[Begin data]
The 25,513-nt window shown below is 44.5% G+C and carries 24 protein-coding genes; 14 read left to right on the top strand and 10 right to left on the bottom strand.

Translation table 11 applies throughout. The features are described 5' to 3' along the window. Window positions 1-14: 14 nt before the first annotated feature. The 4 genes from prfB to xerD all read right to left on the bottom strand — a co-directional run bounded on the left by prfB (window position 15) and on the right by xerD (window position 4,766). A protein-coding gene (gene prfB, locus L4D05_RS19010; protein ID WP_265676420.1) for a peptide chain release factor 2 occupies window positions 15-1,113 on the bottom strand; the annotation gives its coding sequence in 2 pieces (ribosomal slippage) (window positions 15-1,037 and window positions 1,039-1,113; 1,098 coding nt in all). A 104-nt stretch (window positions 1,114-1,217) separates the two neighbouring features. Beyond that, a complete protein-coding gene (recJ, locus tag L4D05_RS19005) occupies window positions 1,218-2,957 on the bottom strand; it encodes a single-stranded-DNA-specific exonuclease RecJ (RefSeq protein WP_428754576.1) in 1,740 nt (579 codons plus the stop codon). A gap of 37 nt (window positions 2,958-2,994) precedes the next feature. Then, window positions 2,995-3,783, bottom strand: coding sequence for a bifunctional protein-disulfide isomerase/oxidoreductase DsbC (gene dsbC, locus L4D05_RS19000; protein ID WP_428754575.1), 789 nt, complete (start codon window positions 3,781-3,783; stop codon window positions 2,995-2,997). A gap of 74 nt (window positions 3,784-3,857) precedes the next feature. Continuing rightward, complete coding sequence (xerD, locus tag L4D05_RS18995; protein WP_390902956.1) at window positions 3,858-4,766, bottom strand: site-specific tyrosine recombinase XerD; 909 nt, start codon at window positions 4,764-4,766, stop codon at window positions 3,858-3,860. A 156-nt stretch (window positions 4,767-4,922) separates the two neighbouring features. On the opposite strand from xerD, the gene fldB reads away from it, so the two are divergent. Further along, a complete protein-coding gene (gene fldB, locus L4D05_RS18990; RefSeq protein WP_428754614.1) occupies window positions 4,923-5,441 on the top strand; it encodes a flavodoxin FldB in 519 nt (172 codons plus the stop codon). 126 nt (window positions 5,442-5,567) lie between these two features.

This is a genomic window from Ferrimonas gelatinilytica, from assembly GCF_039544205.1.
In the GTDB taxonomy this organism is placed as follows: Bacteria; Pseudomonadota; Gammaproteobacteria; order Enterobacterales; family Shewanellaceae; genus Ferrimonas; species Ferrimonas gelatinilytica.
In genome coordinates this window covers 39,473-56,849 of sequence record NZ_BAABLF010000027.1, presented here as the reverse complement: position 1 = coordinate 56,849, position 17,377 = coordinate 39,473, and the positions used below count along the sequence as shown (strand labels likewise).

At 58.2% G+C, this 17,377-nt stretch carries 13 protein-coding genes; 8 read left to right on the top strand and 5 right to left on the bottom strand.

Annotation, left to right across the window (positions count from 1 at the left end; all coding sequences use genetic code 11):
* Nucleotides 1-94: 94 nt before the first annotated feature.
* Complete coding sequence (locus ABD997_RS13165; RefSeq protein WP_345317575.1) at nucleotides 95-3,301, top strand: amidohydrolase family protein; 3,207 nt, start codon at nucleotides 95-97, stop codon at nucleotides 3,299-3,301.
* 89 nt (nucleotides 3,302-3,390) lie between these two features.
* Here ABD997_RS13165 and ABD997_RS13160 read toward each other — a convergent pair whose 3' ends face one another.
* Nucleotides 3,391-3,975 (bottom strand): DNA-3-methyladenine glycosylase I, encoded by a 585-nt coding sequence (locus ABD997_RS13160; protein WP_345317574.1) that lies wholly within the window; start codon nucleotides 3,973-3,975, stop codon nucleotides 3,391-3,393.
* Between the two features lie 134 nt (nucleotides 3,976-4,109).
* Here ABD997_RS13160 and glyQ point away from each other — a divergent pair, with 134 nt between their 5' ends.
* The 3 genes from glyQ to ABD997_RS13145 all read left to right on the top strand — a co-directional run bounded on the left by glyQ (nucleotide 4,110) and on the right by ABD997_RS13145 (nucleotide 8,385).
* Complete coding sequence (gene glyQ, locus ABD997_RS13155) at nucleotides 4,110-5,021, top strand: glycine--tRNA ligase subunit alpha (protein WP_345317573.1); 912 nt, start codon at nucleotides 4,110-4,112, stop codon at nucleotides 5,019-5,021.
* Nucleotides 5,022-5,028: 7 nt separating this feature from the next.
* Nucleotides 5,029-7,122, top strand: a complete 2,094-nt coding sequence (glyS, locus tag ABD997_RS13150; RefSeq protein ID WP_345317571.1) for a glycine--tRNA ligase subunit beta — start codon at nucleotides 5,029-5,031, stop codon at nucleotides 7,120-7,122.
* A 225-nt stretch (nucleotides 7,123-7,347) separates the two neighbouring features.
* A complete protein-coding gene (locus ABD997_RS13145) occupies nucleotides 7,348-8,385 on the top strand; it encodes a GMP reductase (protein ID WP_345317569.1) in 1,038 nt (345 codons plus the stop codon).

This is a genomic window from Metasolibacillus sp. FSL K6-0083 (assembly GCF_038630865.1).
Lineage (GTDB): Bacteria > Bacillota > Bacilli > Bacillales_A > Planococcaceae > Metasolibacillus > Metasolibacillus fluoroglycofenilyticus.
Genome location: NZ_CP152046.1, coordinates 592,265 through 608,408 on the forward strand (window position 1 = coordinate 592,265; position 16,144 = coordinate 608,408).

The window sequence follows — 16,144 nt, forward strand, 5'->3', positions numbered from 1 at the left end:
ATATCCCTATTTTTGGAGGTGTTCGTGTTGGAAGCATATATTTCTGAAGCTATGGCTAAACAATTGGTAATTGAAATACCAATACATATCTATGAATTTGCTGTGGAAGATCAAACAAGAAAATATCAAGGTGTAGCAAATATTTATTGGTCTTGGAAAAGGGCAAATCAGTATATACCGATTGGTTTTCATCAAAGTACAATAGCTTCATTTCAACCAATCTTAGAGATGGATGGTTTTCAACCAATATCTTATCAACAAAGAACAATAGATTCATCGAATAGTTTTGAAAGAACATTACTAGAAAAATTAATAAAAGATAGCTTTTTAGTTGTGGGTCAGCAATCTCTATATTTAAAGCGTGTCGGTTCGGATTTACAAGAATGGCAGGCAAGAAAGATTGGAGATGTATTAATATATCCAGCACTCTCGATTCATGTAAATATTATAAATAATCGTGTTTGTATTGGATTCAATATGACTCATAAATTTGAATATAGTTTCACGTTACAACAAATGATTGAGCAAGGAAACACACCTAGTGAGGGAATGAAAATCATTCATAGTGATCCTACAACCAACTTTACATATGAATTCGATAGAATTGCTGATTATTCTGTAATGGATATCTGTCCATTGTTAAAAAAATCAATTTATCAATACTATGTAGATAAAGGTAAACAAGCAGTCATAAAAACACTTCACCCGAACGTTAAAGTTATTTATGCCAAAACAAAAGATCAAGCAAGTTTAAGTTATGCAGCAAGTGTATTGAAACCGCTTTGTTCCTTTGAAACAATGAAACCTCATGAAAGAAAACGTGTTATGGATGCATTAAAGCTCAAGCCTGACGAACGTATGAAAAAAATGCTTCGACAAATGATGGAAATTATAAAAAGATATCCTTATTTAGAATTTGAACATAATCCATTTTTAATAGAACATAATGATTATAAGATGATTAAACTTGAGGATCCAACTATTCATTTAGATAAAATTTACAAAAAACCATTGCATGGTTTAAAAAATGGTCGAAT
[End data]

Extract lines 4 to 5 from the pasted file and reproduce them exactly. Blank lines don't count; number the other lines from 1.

In the GTDB taxonomy this organism is placed as follows: Bacteria; Pseudomonadota; Gammaproteobacteria; order Enterobacterales; family Shewanellaceae; genus Ferrimonas; species Ferrimonas gelatinilytica.
In genome coordinates this window covers 39,473-56,849 of sequence record NZ_BAABLF010000027.1, presented here as the reverse complement: position 1 = coordinate 56,849, position 17,377 = coordinate 39,473, and the positions used below count along the sequence as shown (strand labels likewise).